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Jul-19-2010 14:13printcomments

Hungry Children

One out of 7 children born in underdeveloped countries is sentenced to die before reaching the age of 5.

Hungry children
Courtesy: dreamstime.com

(MADRID) - Let us consider the following statistical data regarding child hunger:

Every 6 seconds a child of less than 5 years dies of hunger. Every 3 minutes 30 children die from pauperization. According to a report published by the Food and Agriculture Organization of the United Nations (FAO), 6 million children of less than 5 years suffer from malnutrition every year. More than 180 million children of less than 10 years suffer from hunger, because they do not have anything to eat.

Due to the poor health and malnutrition of their mothers during pregnancy, 177 million children development later than they naturally should, while 8 million newborns die annually. These statistics come from countries where 15 million of young girls between the ages of 15 and 19 are the ones to give birth.

The different analyses of progress indicate that the world is far from reaching the goal that was established during the World Food Summit of 1996. The goal was to reduce in half the amount of children suffering from hunger by 2015. Where nutrition becomes difficult, a child has a life expectancy of 38 years, while the 24 wealthiest countries have a life expectancy of 70 years.

One out of 7 children born in underdeveloped countries is sentenced to die before reaching the age of 5. The annual estimate is of 250,000 children. The report asserts that the majority of children from these countries die due to the lack of vital nutrition; a state which weakens them, reduces their weight, and elevates their vulnerability.

Furthermore, these children are exposed to a high risk of infectious diseases. In underdeveloped countries, diarrhea, acute respiratory diseases, malaria, and measles are the ones to blame for most of child deaths.

This crude reality is seen in all Hispanic countries, as well as in the Caribbean.

St. Augustin asserted that, “that which remains to the rich is patrimony of the poor”.

(Translated by Gianna A. Sanchez Moretti)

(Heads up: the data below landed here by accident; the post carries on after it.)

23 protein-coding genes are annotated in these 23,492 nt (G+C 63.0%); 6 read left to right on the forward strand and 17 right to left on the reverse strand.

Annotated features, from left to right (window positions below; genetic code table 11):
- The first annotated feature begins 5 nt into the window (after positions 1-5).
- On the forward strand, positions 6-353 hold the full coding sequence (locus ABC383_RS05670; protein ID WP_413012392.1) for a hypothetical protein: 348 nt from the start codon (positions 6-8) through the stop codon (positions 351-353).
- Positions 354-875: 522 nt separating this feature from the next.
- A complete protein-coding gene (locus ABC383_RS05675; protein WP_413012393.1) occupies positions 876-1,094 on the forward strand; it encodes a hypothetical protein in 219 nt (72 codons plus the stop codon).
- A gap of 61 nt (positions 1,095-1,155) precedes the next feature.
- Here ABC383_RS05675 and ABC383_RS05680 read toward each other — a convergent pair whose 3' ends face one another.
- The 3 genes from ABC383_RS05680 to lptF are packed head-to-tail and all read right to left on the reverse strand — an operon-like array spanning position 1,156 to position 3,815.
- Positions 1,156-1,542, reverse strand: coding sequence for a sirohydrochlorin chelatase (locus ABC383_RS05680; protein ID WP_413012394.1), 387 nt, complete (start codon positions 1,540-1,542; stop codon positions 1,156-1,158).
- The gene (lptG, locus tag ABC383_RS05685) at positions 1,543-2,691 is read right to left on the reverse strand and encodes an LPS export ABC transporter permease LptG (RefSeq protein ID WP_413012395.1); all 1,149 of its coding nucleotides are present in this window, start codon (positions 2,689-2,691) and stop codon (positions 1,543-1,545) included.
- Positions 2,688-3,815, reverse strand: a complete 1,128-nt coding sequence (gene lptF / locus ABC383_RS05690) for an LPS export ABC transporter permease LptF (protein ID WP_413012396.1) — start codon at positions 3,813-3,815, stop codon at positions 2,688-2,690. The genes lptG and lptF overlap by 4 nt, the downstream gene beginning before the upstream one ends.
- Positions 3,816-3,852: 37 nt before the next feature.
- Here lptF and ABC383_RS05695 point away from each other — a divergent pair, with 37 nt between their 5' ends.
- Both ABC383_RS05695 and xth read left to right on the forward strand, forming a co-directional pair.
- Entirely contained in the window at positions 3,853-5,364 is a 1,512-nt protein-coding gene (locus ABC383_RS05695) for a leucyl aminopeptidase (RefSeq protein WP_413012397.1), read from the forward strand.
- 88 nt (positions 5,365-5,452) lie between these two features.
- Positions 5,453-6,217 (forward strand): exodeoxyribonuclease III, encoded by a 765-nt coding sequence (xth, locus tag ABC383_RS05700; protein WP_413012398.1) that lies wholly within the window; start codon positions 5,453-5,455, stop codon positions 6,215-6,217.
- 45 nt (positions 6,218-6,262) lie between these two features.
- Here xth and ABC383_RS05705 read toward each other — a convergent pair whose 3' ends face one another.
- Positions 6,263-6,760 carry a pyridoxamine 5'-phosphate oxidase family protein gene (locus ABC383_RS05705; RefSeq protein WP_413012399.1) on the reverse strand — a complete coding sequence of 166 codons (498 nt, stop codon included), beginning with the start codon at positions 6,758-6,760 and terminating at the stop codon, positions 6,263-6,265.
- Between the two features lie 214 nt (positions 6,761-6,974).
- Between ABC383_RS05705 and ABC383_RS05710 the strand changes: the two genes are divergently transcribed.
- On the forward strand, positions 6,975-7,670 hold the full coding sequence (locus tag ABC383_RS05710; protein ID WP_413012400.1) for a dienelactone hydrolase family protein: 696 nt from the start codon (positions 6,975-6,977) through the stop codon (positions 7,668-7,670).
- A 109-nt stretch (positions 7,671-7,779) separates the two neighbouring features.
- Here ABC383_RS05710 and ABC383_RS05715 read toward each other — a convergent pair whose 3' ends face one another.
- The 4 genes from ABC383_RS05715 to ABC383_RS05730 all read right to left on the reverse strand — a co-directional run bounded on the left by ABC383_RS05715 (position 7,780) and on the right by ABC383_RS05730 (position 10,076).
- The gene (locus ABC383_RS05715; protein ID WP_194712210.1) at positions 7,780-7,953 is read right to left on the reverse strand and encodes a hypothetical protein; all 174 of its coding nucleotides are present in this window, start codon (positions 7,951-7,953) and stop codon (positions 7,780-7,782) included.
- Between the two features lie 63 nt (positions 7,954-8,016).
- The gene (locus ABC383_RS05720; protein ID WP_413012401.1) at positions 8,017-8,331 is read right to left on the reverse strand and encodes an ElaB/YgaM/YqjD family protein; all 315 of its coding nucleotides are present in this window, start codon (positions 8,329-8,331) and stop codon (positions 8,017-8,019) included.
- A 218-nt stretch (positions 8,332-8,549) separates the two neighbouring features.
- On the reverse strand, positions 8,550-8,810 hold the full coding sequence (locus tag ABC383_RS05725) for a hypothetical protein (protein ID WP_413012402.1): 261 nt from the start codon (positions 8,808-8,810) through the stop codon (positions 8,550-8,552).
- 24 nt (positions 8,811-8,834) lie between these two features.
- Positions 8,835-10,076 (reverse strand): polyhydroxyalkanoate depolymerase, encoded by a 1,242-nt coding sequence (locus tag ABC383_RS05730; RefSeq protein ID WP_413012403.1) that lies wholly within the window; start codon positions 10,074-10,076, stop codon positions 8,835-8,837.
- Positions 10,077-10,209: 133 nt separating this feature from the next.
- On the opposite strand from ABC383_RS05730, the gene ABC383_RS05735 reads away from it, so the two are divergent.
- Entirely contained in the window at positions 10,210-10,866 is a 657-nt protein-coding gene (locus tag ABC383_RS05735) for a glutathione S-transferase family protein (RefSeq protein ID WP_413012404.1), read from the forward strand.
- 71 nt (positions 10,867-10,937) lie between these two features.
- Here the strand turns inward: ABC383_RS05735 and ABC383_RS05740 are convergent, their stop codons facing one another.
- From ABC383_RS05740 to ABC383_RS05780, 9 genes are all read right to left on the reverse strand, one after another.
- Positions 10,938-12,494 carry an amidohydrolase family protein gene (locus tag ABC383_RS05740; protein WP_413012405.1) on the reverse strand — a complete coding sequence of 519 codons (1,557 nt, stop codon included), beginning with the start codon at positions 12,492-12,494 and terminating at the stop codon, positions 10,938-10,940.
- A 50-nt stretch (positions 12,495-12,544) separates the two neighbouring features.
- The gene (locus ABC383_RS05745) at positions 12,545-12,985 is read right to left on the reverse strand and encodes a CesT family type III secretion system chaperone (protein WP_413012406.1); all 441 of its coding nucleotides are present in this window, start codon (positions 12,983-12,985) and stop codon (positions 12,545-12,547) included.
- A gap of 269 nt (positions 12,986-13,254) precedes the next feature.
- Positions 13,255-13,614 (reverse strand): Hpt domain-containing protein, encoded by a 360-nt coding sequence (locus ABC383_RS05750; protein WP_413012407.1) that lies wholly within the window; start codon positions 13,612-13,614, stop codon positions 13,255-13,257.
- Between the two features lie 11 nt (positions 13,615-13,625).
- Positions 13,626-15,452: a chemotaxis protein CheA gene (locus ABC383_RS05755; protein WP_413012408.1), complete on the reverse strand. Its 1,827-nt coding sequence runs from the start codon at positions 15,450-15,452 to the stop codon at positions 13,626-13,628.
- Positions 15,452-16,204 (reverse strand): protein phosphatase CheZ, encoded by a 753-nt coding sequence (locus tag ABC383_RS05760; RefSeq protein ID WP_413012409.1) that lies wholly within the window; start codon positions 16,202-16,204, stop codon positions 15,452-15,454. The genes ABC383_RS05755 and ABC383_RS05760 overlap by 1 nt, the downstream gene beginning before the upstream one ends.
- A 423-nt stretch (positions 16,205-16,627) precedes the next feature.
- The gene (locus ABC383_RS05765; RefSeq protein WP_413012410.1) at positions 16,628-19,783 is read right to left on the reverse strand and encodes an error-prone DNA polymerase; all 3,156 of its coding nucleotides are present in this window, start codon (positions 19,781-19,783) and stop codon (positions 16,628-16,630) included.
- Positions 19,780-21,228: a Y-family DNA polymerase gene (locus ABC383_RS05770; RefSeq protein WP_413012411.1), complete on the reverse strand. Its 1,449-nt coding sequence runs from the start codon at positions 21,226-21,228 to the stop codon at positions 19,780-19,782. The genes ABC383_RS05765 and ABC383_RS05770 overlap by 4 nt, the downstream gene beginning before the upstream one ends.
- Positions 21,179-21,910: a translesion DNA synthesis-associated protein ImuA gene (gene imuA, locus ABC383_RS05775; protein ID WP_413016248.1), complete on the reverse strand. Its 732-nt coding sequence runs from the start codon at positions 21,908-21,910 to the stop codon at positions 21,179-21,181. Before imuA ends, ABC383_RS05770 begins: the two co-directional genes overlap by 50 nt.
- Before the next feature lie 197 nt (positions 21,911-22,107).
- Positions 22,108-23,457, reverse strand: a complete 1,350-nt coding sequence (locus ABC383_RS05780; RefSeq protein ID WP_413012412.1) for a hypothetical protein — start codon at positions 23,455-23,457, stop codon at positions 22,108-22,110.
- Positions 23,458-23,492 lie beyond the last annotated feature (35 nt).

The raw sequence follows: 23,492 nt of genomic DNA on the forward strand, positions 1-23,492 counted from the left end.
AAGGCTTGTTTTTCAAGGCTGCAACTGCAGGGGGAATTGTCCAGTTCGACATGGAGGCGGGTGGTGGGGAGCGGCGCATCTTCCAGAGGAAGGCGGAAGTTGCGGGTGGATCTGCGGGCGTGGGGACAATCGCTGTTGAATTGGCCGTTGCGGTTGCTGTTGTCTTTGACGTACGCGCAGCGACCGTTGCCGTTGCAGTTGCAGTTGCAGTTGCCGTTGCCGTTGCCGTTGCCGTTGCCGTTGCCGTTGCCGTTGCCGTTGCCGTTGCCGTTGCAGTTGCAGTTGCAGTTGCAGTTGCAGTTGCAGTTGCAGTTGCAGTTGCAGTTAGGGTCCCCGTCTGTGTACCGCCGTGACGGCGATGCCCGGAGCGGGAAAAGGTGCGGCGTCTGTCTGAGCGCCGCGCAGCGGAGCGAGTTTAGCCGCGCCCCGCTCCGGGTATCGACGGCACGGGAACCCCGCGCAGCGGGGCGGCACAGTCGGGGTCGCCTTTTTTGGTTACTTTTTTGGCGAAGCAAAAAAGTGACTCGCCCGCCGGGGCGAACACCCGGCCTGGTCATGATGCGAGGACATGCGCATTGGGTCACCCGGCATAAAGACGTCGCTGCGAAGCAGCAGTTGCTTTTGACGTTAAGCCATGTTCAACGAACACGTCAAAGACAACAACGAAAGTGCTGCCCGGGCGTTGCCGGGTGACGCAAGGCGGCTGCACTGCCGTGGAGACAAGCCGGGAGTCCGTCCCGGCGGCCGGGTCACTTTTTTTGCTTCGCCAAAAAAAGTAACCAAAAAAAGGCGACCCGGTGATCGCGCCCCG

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Author and journalist Clemente Ferrer Roselló, a prestigious Spanish advertising character, presents a fascinating personal and professional career fully devoted to the world of communication in its varied dimensions. He earned a PhD in Information Sciences from the Universidad Complutense de Madrid, BA in Advertising from the Universidad Autonoma de Barcelona Master in Marketing from the School of Marketing Studies in Madrid.

He has been Associate Professor of Business Management at the Faculty of Economics and Business, University of Navarra and a contributor to the Madrid daily ABC. He also spent several years teaching, both in the Official School of Advertising as the School of Information Sciences at the Complutense University of Madrid. In 1985 he was awarded the Gold Master, granted by the Senior Management Forum and AMPE Prize 1996 to the "long and brilliant career advertising."

You can write to Clemente at this address: clementeferrer3@gmail.com




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Vic July 19, 2010 4:11 pm (Pacific time)

The United States alone has the capacity to feed the world five times over, according to The Hunger Project. Too bad we are preoccupied with military domination of the world.


Anonymous July 19, 2010 2:30 pm (Pacific time)

This age old problem can only be solved by reducing the population to the available resources in each particular geographical area in the world that is suffering hunger and starvation. If you provide food to match a constantly growing population you will soon run out of food. Strerilization is far better than abortion in addressing this situation. Neither is a nice thing to discuss, but starvation is a far worse thing to deal with.

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